On my 17th birthday, my dad bought me an instant film camera, the Fujifilm neo classic. Never having owned one before I was so excited to use it. Back then, I was completely unaware of the significance it will have on my life.
In retrospect, the instant film was making a comeback, so I gladly hopped on the trend. In the beginning, I tried to take cool pictures but failed miserably. Either the lighting was too dark or too bright, the photos were out of focus or the entire frame was completely black. It’s safe to say, it took me a while to get a hang of things. Eventually though, after heartbreakingly wasting so much film, I learned what worked and what didn’t.
In 1948, Edwin Land (co-founder of Polaroid) invented the first instant camera. Interestingly, what lead him to the invention was his daughter’s question…
“Why can’t I see the photo?”
Land took that challenge upon himself and developed the Polaroid Land Camera. The camera was sold out in minutes at $89.95. It practically exploded in popularity and by the ’70s, Polaroid reached peak sales with the release of SX-70.
Back then, most people had to wait for weeks to get a hold of the pictures they took. Land’s invention provided convenience and speed of distribution of pictures.
Today, instant cameras preserve a sense of nostalgia and solidify moments. But, gradually with the digitalization of cameras, the company steered away from instant photography.
While traveling abroad I’d always make sure to pack my camera along. I took pictures of whatever I wanted to solidify. Monuments, flowers, the sky and even mundane structures like streetlights became things to marvel at. It’s like looking at the world with a whole new perspective; I was excited. Then, the time came to move out and head to university, and so naturally, I brought my camera along.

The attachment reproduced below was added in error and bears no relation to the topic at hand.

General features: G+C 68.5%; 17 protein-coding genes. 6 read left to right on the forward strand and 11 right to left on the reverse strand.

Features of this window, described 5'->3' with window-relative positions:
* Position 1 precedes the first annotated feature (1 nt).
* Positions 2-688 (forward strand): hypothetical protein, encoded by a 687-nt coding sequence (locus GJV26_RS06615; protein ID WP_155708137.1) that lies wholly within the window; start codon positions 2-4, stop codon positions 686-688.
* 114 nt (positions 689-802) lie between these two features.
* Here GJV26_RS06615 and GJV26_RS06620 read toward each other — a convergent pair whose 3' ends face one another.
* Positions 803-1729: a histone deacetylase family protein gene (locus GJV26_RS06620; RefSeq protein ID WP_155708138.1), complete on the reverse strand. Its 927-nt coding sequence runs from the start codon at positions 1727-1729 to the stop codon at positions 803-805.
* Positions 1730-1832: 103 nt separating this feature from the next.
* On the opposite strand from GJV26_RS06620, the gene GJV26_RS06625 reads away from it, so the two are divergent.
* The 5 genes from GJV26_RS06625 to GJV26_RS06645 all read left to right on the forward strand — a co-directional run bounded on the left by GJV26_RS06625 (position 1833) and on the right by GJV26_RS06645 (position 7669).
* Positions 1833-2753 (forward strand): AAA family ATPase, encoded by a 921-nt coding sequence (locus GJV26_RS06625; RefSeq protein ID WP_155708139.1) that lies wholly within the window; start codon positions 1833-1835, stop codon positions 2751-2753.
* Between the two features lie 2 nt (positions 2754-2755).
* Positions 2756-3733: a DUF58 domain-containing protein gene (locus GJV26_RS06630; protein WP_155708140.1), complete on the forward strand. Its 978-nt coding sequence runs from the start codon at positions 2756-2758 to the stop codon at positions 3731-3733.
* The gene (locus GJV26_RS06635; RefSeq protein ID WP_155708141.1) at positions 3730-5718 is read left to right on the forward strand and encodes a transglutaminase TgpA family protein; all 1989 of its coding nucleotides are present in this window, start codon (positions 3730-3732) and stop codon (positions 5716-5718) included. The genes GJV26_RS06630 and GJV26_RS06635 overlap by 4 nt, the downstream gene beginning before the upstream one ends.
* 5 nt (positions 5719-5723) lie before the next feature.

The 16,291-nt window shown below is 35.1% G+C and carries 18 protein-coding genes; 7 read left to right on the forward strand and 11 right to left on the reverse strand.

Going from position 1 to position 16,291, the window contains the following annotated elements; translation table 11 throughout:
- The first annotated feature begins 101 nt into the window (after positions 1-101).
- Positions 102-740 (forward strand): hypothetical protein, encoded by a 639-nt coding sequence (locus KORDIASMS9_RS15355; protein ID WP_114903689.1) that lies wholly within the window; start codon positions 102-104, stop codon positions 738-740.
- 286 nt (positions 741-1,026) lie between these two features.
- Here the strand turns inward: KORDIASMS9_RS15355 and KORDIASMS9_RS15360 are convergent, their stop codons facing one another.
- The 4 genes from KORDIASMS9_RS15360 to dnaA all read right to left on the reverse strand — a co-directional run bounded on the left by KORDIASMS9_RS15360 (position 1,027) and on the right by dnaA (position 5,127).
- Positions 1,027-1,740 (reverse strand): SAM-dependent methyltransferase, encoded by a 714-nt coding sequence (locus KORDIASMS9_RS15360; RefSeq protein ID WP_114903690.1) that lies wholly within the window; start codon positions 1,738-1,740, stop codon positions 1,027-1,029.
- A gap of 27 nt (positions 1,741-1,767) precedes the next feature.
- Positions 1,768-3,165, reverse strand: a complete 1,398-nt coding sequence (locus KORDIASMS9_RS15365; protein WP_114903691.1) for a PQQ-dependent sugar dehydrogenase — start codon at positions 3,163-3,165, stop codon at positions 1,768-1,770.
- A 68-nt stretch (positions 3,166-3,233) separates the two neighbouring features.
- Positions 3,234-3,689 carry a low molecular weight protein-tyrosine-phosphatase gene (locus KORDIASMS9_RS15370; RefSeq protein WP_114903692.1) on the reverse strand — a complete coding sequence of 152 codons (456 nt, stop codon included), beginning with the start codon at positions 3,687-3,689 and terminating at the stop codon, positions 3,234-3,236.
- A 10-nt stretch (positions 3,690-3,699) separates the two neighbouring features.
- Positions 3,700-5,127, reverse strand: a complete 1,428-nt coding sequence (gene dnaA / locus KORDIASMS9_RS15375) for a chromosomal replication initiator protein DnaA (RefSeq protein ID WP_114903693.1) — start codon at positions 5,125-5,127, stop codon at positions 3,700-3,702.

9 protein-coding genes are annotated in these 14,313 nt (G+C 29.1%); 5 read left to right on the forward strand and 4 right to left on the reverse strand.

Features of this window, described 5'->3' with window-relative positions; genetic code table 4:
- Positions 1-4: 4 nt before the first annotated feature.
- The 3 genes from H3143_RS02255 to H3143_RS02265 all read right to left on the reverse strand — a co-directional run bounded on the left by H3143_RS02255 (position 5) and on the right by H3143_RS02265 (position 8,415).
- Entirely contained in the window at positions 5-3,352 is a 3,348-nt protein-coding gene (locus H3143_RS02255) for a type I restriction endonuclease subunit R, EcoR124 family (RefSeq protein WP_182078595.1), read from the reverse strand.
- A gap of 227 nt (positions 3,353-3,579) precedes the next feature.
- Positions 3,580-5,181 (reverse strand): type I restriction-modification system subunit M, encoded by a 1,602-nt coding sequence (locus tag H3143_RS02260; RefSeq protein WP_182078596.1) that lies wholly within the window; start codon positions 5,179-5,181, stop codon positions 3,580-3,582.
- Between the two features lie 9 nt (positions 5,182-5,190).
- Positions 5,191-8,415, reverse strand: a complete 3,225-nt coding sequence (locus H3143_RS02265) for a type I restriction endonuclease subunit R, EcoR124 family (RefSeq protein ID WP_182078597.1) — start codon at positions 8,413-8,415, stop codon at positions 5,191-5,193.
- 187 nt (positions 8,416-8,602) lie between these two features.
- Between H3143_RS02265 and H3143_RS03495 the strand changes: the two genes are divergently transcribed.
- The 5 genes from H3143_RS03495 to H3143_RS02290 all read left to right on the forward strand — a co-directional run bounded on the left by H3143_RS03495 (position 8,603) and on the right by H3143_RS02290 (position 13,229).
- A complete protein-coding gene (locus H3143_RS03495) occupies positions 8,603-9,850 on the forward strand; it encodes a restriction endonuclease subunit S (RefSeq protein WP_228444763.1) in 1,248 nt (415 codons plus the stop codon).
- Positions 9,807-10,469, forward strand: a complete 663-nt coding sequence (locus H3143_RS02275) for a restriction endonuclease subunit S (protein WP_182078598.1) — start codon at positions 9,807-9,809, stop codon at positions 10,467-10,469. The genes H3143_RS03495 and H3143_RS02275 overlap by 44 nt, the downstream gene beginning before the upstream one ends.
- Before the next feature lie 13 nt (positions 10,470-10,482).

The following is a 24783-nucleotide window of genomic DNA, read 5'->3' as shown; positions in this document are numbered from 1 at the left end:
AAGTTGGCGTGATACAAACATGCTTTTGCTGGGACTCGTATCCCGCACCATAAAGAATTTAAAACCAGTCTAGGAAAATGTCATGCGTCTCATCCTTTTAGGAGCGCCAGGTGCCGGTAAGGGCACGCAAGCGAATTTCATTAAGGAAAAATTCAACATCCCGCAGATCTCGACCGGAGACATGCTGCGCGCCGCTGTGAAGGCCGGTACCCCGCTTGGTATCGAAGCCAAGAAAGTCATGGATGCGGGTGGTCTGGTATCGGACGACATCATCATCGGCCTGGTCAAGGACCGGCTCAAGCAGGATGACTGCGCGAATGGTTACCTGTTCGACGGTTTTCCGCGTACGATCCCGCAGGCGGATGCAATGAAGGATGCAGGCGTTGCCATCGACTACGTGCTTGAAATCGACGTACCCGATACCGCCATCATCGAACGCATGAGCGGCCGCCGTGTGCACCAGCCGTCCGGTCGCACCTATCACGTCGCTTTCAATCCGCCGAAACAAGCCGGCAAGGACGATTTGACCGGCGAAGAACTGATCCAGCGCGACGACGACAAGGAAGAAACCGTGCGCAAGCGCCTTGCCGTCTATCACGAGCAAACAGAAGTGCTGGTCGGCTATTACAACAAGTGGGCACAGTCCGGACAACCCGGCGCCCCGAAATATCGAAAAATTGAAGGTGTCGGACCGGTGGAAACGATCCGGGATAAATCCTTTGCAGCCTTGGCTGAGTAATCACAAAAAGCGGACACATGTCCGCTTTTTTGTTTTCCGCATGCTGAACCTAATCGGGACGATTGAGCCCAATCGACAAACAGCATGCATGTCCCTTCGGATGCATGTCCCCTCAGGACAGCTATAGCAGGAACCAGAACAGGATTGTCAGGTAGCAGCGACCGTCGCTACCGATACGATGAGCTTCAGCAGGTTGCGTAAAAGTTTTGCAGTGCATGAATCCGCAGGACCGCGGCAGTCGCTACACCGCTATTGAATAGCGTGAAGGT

The next three years of my life were probably the most challenging. Moving to an entirely new country, juggling assignments, work, and depression, all started to take a toll on my happiness. I was desperately trying to feel alright through unhealthy coping mechanisms. Eventually, I stopped doing most things I loved and I started to stay inside more and more.
Of course, none of this helped. It made me miserable and to cope I indulged further, creating a vicious cycle. The thing about depression is, it erases the good memories you lived through. As if your whole life has been this way, bleak and colorless. But that’s not true, even if I don’t remember. I have proof, for myself.
I remember sort of re-discovering my little photo album in the back of my drawer. It got pushed back because of all my notebooks. Looking at the polaroids I took from the age of 17 made me realize I’ve had good days. Those little 54 x 86 mm pieces of film served as reminders that I’ll have more of these moments. With not many people around to remind me of this fact, my photos really helped.
The pictures I take on my phone don’t have the same effect. There’s something different about holding memory in your hand opposed to it being some abstract thing in the cloud. With all the loneliness that comes with moving to a new place. I longed for something that could attach me to real objects. I spent so much time online writing, chatting and watching, I wanted to look away from the screen. Moreover, since I found my photos I also started using my camera again and often. This meant actually leaving the house and taking pictures of places and things. I was taken back to when I first got it as a present, the very same excitement.
Decades of history is tied to the instant camera. It encapsulates the junction between technology and human perspective. For me, it’s a way of recording, collecting and holding on to my fondest memories.
I might not have every pleasant memory recorded with my camera. That’s alright, a small reminder is sufficient especially on the days that seem to hard to get by.